. . . . . . . . . . . . . . . . . . . . . 31

Beck v. Prupis, 529 U.S. 494 (2000) . . . . . . . . . . . . . . . . . . . . . . . . . . . . . . . . . . . 24

Bonhometre v. Gonzales, 414 F.3d 442 (3d Cir. 2005) . . . . . . . . . . . . . . . . . . . . 54

Braden v. 30th Judicial Circuit Court of Kentucky,

410 U.S. 484 (1973) . . . . . . . . . . . . . . . . . . . . . . . . . . . . . . . . . . . . . . . 10, 48

*Bruner v. United States, 343 U.S. 112 (1952)

. . . . . . . . . . . . . . . . . . . . 30, 32, 38

Church of Scientology of Cal. v. IRS, 484 U.S. 9 (1987)

. . . . . . . . . . . . . . . . . . 42

CRLP v. Bush, 304 F.3d 183 (2d Cir. 2002)

. . . . . . . . . . . . . . . . . . . . . . . . . . . . 56

Cuban Am. Bar Ass’n. v. Christopher, 43 F.3d 1412 (11th Cir. 1995) . . . . . . . . 46
__________________________________________________________________

* Authorities upon which we chiefly rely are marked with an asterisk.

iii

Case 1:05-cv-01429-UNA Document 36-2 Filed 03/08/2006 Page 6 of 73

Ex Parte Bollman, 8 U.S. (4 Cranch.) 75 (1807)

. . . . . . . . . . . . . . . . . . . . . . . . . 49

Ex Parte McCardle, 74 U.S. (7 Wall.) 506 (1868) . . . . . . . . . . . . . . . . . . . . . 20, 31

*Ex parte Quirin, 317 U.S. 1 (1942) . . . . . . . . . . . . . . . . . . . . . . . . . . . . . . . . . . . 52

FCC v. ITT World Communications, Inc., 466 U.S. 463 (1984) . . . . . . . . . . . . . 22

FEA v. Algonquin SNG, Inc., 426 U.S. 548 (1976) . . . . . . . . . . . . . . . . . . . . . . . 41

*Felker v. Turpin, 518 U.S. 651 (1996) . . . . . . . . . . . . . . . . . . . . . . . . . . . . . . . . 49

Gallardo v. Santini Fertilizer Co., 275 U.S. 62 (1927) . . . . . . . . . . . . . . . . . . . . . 31

Gegiow v. Uhl, 239 U.S. 3 (1915) . . . . . . . . . . . . . . . . . . . . . . . . . . . . . . . . . . . . . 53

Gittens v. Menifee, 428 F.3d 382 (2d Cir. 2005) . . . . . . . . . . . . . . . . . . . . . . 53, 54

Gonzales v. Oregon, 126 S. Ct. 904 (2006) . . . . . . . . . . . . . . . . . . . . . . . . . . . . . 25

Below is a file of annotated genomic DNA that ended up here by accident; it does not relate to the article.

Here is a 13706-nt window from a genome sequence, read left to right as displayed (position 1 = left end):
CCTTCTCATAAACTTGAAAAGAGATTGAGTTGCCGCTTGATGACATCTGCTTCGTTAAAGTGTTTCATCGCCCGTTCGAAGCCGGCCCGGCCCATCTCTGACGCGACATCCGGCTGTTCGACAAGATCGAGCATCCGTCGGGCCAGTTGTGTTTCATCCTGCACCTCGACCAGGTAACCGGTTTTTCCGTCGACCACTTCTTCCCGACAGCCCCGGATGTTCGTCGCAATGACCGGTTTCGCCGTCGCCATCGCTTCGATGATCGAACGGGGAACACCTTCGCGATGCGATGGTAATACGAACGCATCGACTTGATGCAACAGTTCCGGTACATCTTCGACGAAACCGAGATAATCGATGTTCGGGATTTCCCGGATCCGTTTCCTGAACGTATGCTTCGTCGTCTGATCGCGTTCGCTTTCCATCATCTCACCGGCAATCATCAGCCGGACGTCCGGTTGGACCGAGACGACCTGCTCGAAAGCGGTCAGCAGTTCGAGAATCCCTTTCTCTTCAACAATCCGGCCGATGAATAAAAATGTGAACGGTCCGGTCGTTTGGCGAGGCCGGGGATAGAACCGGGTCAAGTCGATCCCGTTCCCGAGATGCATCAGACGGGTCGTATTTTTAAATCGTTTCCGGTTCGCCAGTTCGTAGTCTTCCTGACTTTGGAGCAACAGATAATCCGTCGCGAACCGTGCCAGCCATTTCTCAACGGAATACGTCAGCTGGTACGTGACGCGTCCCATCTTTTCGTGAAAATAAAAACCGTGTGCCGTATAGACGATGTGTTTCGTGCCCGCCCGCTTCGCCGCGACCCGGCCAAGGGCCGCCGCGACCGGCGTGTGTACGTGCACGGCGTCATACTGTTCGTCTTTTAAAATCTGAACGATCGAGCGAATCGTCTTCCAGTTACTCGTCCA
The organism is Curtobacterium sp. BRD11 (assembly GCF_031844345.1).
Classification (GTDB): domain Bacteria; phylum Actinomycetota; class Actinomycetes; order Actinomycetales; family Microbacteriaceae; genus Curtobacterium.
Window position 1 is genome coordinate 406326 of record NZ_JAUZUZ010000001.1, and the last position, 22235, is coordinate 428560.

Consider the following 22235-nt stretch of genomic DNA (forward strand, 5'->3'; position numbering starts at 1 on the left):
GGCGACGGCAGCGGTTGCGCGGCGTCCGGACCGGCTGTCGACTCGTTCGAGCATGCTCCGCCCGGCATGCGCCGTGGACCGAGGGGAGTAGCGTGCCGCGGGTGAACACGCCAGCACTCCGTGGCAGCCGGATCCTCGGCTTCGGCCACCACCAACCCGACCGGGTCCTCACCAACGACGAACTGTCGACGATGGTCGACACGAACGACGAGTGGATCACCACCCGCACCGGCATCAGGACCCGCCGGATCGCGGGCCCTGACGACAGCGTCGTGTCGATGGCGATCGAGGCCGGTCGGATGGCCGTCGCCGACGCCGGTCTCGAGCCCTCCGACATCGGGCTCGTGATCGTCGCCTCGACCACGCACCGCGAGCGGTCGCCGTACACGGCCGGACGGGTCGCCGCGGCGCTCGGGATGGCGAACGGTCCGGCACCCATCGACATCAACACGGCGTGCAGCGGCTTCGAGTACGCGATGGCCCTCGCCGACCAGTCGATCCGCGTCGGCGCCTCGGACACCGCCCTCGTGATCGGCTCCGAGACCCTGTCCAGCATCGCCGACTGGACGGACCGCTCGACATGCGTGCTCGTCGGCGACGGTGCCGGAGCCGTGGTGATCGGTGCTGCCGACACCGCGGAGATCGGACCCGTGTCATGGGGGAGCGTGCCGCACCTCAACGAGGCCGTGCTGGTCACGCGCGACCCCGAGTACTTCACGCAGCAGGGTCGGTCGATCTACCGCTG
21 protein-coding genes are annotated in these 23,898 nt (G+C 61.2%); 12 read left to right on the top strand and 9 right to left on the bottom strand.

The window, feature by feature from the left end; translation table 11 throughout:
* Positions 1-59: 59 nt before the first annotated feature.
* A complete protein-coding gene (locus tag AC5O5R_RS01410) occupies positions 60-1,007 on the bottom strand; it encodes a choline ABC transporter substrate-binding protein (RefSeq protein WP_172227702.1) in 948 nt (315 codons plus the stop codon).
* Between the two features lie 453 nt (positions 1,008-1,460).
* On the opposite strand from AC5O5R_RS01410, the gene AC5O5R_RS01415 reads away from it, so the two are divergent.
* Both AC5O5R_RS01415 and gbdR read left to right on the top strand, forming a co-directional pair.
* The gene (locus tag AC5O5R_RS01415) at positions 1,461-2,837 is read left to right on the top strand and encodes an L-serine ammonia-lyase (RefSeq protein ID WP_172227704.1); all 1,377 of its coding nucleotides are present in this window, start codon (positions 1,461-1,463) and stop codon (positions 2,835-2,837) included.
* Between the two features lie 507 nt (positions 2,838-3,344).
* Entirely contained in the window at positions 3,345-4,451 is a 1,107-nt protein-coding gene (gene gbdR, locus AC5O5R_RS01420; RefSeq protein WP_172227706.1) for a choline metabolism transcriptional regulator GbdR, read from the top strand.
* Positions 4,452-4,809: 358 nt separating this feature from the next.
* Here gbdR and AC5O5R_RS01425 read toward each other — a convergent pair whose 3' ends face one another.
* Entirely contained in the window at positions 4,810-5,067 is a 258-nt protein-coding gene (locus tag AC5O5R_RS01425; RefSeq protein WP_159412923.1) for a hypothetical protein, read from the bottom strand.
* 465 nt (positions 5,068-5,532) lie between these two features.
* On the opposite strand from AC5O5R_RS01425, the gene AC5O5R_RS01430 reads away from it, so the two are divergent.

*Hallowell v. Commons, 239 U.S. 506 (1916) . . . . . . . . . . . . . . . . . . . . . 31, 33, 34

Hamdan v. Rumsfeld, 415 F.3d 33 (D.C. Cir. 2005) . . . . . . . . . . . . . . . . . . . . . . 53

Hamdi v. Rumsfeld, 542 U.S. 507 (2004) . . . . . . . . . . . . . . . . . . . . . . . . . . . . . . . 52

Hammontree v. NLRB, 925 F.2d 1486 (D.C. Cir. 1991) . . . . . . . . . . . . . . . . . . . 43

Hughes Aircraft Co. v. U.S. ex rel. Schumer, 520 U.S. 939 (1997) . . . . . . . . 32, 33

INS v. St. Cyr, 533 U.S. 289 (2001) . . . . . . . . . . . . . . . . . . . . . . . . . . 29, 47-49, 53

Jackson v. Virginia, 443 U.S. 307 (1979) . . . . . . . . . . . . . . . . . . . . . . . . . . . . . . . 51

*Johnson v. Eisentrager, 339 U.S. 763 (1950) . . . . . . . . . . . . . . . . . . . . . . . . . 9, 46

Kolster v. INS, 101 F.3d 785 (1st Cir. 1996) . . . . . . . . . . . . . . . . . . . . . . . . . . . . 34

iv

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Koon’s Buick Pontiac GMC, Inc. v. Nigh, 543 U.S. 50 (2004) . . . . . . . . . . . . . . 42

*LaFontant v. INS, 135 F.3d 158 (D.C. Cir. 1998)

. . . . . . . . . . . . . . . . . 31, 34, 40

Laing v. Ashcroft, 370 F.3d 994 (9th Cir. 2004) . . . . . . . . . . . . . . . . . . . . . . . . . 22

*Landgraf v. USI Film Products, 511 U.S. 244 (1994) . . . . . . . . 29-31, 36, 38, 44

Lindh v. Murphy, 521 U.S. 320 (1997) . . . . . . . . . . . . . . . . . . . . . . . . . . . . . . 38-40

Lonchar v. Thomas, 517 U.S. 314 (1996) . . . . . . . . . . . . . . . . . . . . . . . . . . . . . . . 49

Lopez v. Heinauer, 332 F.3d 507 (8th Cir. 2003) . . . . . . . . . . . . . . . . . . . . . . . . . 22

Martin v. Hadix, 527 U.S. 343 (1999)

. . . . . . . . . . . . . . . . . . . . . . . . . . . . . . . . . 39

Mitchell v. Maurer, 293 U.S. 237 (1934) . . . . . . . . . . . . . . . . . . . . . . . . . . . . . . . 20

Nichols v. Board of Trustees of Asbestos Local 24 Pension Plan,

835 F.2d 881 (D.C. Cir. 1987) . . . . . . . . . . . . . . . . . . . . . . . . . . . . . . . . . . 43

North Haven Bd. Of Educ. v. Bell, 456 U.S. 512 (1982) . . . . . . . . . . . . . . . . . . . 41

People’s Mojahedin Org. of Iran v. Department of State,

182 F.3d 17 (D.C. Cir. 1999) . . . . . . . . . . . . . . . . . . . . . . . . . . . . . . . . . . . 46

Railroad Co. v. Grant, 98 U.S. (8 Otto) 398 (1878) . . . . . . . . . . . . . . . . . . . . . . . 31

Ramallo v. Reno, 114 F.3d 1210 (D.C. Cir. 1997) . . . . . . . . . . . . . . . . . . . . . . . . 57

Rasul v. Bush, 215 F. Supp. 2d 55 (D.D.C. 2002) . . . . . . . . . . . . . . . . . . . . . . . . . 9

*Rasul v. Bush, 542 U.S. 466 (2004) . . . . . . . . . . . . . . . . . . . . . . . . . . 3, 10, 47, 48

Republic National Bank of Miami v. United States, 506 U.S. 80 (1992)

. . . . . . 30